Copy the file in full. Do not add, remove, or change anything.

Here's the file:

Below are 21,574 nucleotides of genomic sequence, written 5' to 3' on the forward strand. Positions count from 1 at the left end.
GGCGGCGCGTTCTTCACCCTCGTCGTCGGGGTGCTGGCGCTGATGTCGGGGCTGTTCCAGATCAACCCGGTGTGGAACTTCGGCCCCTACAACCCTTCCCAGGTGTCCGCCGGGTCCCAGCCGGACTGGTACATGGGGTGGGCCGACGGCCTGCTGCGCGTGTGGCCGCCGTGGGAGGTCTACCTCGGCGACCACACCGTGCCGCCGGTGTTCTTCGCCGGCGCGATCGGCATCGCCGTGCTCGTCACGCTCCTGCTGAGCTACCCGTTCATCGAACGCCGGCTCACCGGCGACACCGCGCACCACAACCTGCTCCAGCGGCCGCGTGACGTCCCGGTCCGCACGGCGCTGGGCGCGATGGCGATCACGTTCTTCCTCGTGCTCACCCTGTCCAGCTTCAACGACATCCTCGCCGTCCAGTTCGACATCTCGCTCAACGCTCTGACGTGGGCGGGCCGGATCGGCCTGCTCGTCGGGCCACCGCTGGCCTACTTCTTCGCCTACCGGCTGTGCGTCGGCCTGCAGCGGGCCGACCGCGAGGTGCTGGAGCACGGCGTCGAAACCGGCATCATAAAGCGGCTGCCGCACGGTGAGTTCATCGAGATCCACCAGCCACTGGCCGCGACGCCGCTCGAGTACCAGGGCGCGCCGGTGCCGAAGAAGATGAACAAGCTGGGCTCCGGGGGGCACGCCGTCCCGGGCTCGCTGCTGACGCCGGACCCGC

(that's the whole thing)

Below are 21,574 nucleotides of genomic sequence, written 5' to 3' on the forward strand. Positions count from 1 at the left end.
GGCGGCGCGTTCTTCACCCTCGTCGTCGGGGTGCTGGCGCTGATGTCGGGGCTGTTCCAGATCAACCCGGTGTGGAACTTCGGCCCCTACAACCCTTCCCAGGTGTCCGCCGGGTCCCAGCCGGACTGGTACATGGGGTGGGCCGACGGCCTGCTGCGCGTGTGGCCGCCGTGGGAGGTCTACCTCGGCGACCACACCGTGCCGCCGGTGTTCTTCGCCGGCGCGATCGGCATCGCCGTGCTCGTCACGCTCCTGCTGAGCTACCCGTTCATCGAACGCCGGCTCACCGGCGACACCGCGCACCACAACCTGCTCCAGCGGCCGCGTGACGTCCCGGTCCGCACGGCGCTGGGCGCGATGGCGATCACGTTCTTCCTCGTGCTCACCCTGTCCAGCTTCAACGACATCCTCGCCGTCCAGTTCGACATCTCGCTCAACGCTCTGACGTGGGCGGGCCGGATCGGCCTGCTCGTCGGGCCACCGCTGGCCTACTTCTTCGCCTACCGGCTGTGCGTCGGCCTGCAGCGGGCCGACCGCGAGGTGCTGGAGCACGGCGTCGAAACCGGCATCATAAAGCGGCTGCCGCACGGTGAGTTCATCGAGATCCACCAGCCACTGGCCGCGACGCCGCTCGAGTACCAGGGCGCGCCGGTGCCGAAGAAGATGAACAAGCTGGGCTCCGGGGGGCACGCCGTCCCGGGCTCGCTGCTGACGCCGGACCCGC